Recent work has concluded that the western hog-nosed skunk or common hog-nosed skunk (formerly Conepatus mesoleucus) is the same species as the American hog-nosed skunk, and that Conepatus leuconotus is the correct name of the merged populations. This species of hog-nosed skunk is native from the southwestern United States (Arizona to southern Texas) south through Mexico to Nicaragua. In Texas, it is commonly known as the rooter skunk for its habit of rooting and overturning rocks and debris in search of food.
The western hog-nosed skunk is a large skunk averaging about 55-60cm in total length, with males slightly larger than females. Western hog-nosed skunks have a single, broad white stripe from the top of the head to the base of the tail, with the tail itself being completely white. The rest of the body is black.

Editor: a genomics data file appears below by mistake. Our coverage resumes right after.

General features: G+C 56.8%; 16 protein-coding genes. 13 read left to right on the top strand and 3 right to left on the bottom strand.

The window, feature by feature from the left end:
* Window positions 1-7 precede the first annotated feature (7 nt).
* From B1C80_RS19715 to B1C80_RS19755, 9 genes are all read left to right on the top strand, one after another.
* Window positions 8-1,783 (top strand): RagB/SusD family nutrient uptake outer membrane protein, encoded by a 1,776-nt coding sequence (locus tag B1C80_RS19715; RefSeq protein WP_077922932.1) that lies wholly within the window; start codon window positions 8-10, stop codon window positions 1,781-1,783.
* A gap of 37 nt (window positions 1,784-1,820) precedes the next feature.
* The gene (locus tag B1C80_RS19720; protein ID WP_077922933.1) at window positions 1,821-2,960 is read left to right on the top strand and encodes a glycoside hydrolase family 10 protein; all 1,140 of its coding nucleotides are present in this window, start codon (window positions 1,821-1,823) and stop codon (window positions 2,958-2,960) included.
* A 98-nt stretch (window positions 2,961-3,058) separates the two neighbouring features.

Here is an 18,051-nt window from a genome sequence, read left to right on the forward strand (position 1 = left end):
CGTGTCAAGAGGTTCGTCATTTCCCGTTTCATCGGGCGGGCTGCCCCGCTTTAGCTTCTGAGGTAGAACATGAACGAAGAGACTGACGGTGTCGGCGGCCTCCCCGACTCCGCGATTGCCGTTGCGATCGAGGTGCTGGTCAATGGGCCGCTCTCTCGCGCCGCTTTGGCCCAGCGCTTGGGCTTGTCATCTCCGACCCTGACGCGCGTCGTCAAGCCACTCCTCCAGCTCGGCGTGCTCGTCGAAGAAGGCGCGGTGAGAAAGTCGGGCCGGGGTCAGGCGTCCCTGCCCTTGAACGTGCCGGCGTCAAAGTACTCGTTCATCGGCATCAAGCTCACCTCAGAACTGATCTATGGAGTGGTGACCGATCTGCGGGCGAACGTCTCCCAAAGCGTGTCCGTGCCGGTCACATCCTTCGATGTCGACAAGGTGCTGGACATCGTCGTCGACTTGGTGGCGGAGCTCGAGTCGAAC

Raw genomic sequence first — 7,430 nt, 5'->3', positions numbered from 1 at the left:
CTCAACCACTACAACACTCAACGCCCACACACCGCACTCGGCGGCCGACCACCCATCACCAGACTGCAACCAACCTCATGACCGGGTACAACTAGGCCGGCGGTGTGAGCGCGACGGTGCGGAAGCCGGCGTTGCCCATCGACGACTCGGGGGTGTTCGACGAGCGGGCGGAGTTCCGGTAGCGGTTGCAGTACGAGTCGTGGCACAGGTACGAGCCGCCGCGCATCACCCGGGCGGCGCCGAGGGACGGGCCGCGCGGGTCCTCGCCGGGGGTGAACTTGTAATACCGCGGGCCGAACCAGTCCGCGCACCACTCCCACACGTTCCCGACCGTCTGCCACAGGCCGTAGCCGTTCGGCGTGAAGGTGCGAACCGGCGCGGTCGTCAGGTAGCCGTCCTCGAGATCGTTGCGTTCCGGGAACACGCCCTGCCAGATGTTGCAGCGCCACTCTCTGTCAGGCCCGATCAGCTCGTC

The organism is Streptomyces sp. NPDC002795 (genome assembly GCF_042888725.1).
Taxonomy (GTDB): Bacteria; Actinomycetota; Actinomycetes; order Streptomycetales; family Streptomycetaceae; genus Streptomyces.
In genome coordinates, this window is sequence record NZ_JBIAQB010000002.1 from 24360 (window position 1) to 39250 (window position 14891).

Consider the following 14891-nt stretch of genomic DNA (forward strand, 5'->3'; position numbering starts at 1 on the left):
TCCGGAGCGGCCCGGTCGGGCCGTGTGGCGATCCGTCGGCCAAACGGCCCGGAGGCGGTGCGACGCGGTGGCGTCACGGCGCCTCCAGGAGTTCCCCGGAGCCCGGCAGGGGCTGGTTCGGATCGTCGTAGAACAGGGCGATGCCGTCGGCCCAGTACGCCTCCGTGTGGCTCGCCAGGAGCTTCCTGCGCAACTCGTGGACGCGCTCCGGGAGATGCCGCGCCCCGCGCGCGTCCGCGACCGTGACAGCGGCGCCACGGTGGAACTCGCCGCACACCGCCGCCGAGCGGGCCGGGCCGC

This species tends to inhabit rocky foothills and brushy areas where den space is readily available, avoiding hot deserts and forests. It is omnivorous, feeding primarily on insects and vegetation, though it will take small mammals and reptiles when available. While sometimes considered a pest by crop farmers due to their rooting habits, this is largely misplaced, as it generally prefers insects to agricultural plants. Like all skunk species, it possesses powerful anal glands used to deter would-be attackers.
Though not threatened through most of its range, one subspecies, the big thicket hog-nosed skunk (C. m. telmalestes) of southeastern Texas, is now considered extinct by the IUCN.